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  20. 20. Youth Initiatives are Youth Youth Youth Youth Youth part of the Youth in Exchanges Initiatives Democracy Volunteering Support Action programme of the European Union Youth in Action mobilising the potential of young EuropeansYouth in Action is the European Union programme ȧQGELGȏ ȧA?LRȧGKN?AR A survey in March 2011 among a representativethat has helped young people since 2007, through Youth in Action has had a demonstrable impact sample of participantsnon-formal learning and wider mobility, to boost on the hundreds of thousands of young people it revealed that:their skills as well as giving them new opportunities has involved. The programme has enabled manyto develop their personal capacities. It is open toall young people, regardless of their educational, MDȩRFCKȩRMȩCVNCPGCLACȩMRFCPȩAMSLRPGCQȩȏ ȩPQRȩF?LBȩ 91 % thus developing a greater sense of openness and of young peoplesocial and cultural background. It encourages considered participation understanding of other cultures. And it has providedintercultural dialogue and the inclusion of all young increased their the young people who have taken part with newpeople, particularly those with fewer opportunities. competences in foreign QIGJJQȩ?LBȩAMLȏȩBCLAC
  21. 21. ȩIt strengthens European values everywhere it languages;operates — in the EU and in 140 countries beyond. This is all the more important since for manyIt funds a wide variety of youth activities, including of the projects, the participants are deliberately 75 %exchanges, initiatives, democracy projects, and a said they improved selected from communities and social groups withvoluntary service. It also supports youth workers their abilities to identify fewer opportunities. The whole programme has aand civil society organisations through training and opportunities for their QRPMLEȩQMAG?JȩBGKCLQGML
  22. 22. ȩRȩK?ICQȩQNCAGȏ ȩAȩNPMTGQGMLȩ personal or professionalnetworking, and promotes European cooperation in for involving young people from disadvantaged future;RFCȩWMSRFȩȏ ȩCJB
  23. 23. groups (with disabilities, health problems, or social,Noticeable results economic or geographic obstacles, unemployed, UGRFȩCBSA?RGML?JȩBGȑ ȩȩASJRGCQȩQSAFȩ?QȩC?PJWȩQAFMMJȩ 73 % declared they felt more7MSRFȩGLȩARGMLȩF?Qȩ?ȩEJM@?Jȩ@SBECRȩMDȩ#30ȩȩ JC?TCPQȩMPȩDPMKȩBGȎ ȩCPCLRȩASJRSP?Jȩ@?AIEPMSLBQ
  24. 24. ȩ European;million for the 2007–13 period, and by the end 2FCȩCLE?ECKCLRȩMDȩK?LWȩBGȎ ȩCPCLRȩQMAG?JȩEPMSNQȩGQȩMDȩȩGRȩF?BȩDSJJWȩSQCBȩRFCȩ#30ȩȩKGJJGMLȩ important in ensuring that the European integration 92 %allocated so far. Its basic premise is that investment project is not restricted only to elites in European of youth workersin young people is the best business case for the society. considered they gainedEuropean Union and it is also the way to make skills and knowledge theya success of the European integration project. Attractive learning would not have otherwiseOver the four years 2007–10, more than 527 000 acquired; Youth in Action makes extensive use of non-formalpersons took part (390 000 young people and137 000 youth workers); 61 000 project applications learning, through attractive methods (such as workshops, interviews or simulations), and based on 73 %were submitted and 30 100 projects were approved of youth organisations personal experience outside schools. This promotes said they were doingfor grants. Youth in Action involved around 20 000 individual-based teaching, with the emphasis on more internationalyouth organisations, informal groups of young talents and strengths. Professional facilitators projects.people, or public bodies every year as promoters ensure the learning process is conducted mainly byof projects. The intense involvement of non- young people themselves, through participation and In additiongovernmental organisations and social enterprises peer learning. The non-formal learning experienceis a stimulating example for young people of what the 2010 survey showed that Youth in Action provides is recognised throughit means to be an active player in society, and that participants in ?ȩQNCAGȏȩAȩACPRGȏȩA?RCȩA?JJCBȩ?ȩ7MSRFN?QQ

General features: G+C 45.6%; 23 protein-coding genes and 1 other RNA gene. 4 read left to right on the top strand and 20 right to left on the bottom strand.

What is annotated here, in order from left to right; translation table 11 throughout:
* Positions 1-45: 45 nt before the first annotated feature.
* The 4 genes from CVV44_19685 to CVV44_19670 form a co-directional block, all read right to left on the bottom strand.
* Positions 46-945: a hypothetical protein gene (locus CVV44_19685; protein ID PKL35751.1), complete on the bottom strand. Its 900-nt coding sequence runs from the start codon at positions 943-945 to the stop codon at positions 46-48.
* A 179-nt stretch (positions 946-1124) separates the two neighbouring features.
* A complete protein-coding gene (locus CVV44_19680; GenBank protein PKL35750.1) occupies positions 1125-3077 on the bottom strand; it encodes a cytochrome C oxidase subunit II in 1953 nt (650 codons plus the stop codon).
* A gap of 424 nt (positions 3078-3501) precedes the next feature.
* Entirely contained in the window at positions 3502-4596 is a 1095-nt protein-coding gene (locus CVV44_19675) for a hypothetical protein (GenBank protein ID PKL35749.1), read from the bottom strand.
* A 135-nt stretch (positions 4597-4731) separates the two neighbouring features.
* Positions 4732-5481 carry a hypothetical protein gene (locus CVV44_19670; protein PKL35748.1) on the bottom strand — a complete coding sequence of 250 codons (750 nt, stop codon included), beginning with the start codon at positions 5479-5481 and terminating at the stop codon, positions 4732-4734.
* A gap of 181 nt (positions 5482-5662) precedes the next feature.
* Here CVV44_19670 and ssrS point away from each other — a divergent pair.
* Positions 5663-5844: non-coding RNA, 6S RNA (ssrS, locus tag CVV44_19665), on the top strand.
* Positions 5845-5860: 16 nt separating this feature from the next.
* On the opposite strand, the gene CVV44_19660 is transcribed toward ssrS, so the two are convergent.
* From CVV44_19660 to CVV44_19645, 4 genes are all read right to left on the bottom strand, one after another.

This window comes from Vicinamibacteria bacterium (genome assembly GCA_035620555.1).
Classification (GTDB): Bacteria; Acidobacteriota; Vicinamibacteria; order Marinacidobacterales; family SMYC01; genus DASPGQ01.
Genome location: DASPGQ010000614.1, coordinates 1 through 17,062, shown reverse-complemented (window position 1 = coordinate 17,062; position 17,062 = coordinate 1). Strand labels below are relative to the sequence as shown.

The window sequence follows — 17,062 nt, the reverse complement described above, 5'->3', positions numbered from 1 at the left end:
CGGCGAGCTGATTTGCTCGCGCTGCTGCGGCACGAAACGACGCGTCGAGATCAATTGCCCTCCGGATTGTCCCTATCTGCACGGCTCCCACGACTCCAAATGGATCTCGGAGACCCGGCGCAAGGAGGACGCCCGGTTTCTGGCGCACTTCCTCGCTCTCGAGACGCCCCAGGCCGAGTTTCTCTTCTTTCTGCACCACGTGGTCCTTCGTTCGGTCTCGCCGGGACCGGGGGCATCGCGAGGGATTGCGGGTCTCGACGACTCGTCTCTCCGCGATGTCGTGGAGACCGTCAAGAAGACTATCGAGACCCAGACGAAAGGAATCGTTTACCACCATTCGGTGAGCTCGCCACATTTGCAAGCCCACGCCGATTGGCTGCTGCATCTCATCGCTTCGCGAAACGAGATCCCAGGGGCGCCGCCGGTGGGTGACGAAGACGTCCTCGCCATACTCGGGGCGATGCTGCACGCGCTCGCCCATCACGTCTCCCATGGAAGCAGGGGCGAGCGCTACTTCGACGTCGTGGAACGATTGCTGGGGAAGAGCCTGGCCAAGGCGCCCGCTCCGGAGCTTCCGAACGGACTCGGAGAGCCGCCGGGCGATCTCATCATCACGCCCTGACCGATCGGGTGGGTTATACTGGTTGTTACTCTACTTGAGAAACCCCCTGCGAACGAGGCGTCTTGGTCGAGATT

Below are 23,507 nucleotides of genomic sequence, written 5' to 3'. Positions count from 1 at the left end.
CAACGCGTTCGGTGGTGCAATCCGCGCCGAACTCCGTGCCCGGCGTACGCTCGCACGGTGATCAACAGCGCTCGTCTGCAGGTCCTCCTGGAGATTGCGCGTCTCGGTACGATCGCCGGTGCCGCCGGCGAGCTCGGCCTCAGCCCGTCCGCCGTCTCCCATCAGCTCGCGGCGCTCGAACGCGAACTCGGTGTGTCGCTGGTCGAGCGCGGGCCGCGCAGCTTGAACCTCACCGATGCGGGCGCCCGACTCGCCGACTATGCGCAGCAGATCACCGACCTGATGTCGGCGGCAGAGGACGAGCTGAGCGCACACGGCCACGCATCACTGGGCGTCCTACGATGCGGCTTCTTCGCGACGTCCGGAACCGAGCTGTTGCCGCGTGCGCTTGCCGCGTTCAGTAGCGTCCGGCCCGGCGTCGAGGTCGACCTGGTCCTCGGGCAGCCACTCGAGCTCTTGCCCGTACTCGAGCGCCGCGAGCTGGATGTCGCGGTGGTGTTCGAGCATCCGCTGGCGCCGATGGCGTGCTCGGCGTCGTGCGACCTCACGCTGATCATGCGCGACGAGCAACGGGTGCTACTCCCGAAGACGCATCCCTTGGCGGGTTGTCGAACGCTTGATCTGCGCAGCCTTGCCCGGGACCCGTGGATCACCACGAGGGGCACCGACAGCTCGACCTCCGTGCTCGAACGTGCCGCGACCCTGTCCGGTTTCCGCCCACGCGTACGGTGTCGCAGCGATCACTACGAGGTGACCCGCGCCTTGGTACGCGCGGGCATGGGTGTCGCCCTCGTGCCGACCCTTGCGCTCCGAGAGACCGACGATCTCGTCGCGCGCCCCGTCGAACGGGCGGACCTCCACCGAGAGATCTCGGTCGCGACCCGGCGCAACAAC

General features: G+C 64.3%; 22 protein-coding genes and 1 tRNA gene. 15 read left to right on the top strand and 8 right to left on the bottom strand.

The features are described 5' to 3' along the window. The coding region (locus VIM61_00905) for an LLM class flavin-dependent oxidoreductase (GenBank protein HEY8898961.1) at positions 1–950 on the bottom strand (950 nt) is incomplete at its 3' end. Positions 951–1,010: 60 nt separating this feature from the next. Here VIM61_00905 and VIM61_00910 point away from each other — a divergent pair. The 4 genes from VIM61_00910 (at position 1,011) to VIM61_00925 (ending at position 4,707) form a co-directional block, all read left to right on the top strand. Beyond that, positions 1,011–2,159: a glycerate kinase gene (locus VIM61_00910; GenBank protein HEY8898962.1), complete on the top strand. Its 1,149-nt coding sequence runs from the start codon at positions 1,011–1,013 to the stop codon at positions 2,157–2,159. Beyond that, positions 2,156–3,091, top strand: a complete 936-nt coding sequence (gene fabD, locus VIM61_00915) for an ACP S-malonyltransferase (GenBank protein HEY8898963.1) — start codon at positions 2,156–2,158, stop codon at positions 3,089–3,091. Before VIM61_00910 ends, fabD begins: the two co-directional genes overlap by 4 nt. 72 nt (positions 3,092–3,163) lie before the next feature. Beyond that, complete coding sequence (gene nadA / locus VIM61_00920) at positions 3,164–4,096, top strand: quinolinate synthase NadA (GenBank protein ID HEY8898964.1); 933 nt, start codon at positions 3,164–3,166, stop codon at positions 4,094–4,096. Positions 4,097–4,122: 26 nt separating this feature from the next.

25. 25. many participants in projects later become involved the programme havethemselves in social work. ?ȧQGELGȏȧA?LRJWȧFGEFCPȧ LȩRFCȩBGȎ ȩCPCLRȩCLTGPMLKCLRȩMȎȩCPCBȩ@WȩNPMHCARQȩ voting record in European young people discover their own potential and elections than their peers.The projects supported range widely across youth abilities, and exercise new levels of independence For instance in 2009,?ARGTGRGCQȩ˜ȩCTCPWRFGLEȩDPMKȩP?GQGLEȩRFCȩNPMȏ ȩJCȩMDȩ and decision-making. The experience boosts their 60 % of participantsyoung people in the media and giving them more personal development and widens their horizons, voted, compared to anof a say, to organising environmental protection helping them make choices about their further average of 29 % forprojects at local level, creating documentaries on all young people across personal and professional life. And they acquiresocial issues such as young people with HIV or Europe. competencies that are increasingly valuable in anexclusion of minorities, or helping inmates in young evolving labour market ͬMȎȩCLBCPQȩGLQRGRSRGMLQȩRMȩ@MMQRȩRFCGPȩMULȩQCJD %CQRCCKȩ?LBȩRMȩK?ICȩCȎ ȩMPRQȩRFCKQCJTCQȩRMȩGLRCEP?RCȩinto their community and into wider society. 60 29 %
  26. 26. NC-30-11-276-EN-CWho can take part in Youth Initiative projects, and how do they work?Youth Initiatives can be national, designed at Participation is open to the 27 Member States oflocal, regional or national levels and developed the European Union, as well as to Croatia, Iceland,by a single group in its country, or international, Liechtenstein, Norway, Switzerland and TurkeyLCRUMPIGLEȩWMSRFȩGLGRG?RGTCQȩGLȩBGȎ ȩCPCLRȩAMSLRPGCQ
  27. 27. ȩ (programme countries), and grants are made viaThey are open to people aged 18–30, although Youth in Action national agencies in those countries.people as young as 15 can take part if accompanied@Wȩ?ȩAM?AF
  28. 28. ȩNNJGA?RGMLQȩA?Lȩ@CȩK?BCȩ@WȩLMLNPMȏ ȩRȩ 7MSRFȧLGRG?RGTCQȧGLȧȏ ȧESPCQand non-governmental organisations or by informal 2007 2008 2009 2010groups of young people. Projects receiving grants 3 014 3 504 4 529 4 985 Granted projects 1 252 1 324 1 394 1 557 Successful grant applications (%) 41.5 37.8 30.8 31.2 !MKKGRRCBȩDSLBQȩ KGJJGMLȩ#30 8.087 9.839 10.456 10.040 Number of participants 14 133 13 476 12 787 14 244Youth in Action: #SPMNCȧGPCARȧGQȧ?ȧQCPTGACȧRMȧFCJNȧWMSȧȏ ȧLBȧ?LQUCPQȧ to your questions about the European Union. Freephone number (*): 00 800 6 7 8 9 10 11 (*) Certain mobile telephone operators do not allow access to 00 800 numbers or these calls may be billed.More information on the European Union is available on the Internet (*SVCK@MSPEȩ.S@JGA?RGMLQȩ-ȑȩȩACȩMDȩRFCȩ#SPMNC?Lȩ3LGMLȩCover image: © Michèle Constantini/PhotoAlto; Page 1: © Patrick Shéandell O’Carroll/PhotoAlto© European Union, 20120CNPMBSARGMLȩGQȩ?SRFMPGQCBȩNPMTGBCBȩRFCȩQMSPACȩGQȩ?AILMUJCBECB
  29. 29. Printed in Belgium.ɡɘɝɣɔɓȩɞɝȩɔɛɔɜɔɝɣɐɛȩɒɗɛɞɡɘɝɔɕɡɔɔȩɑɛɔɐɒɗɔɓȩɟɐɟɔɡȩ #!$ doi:10.2766/17967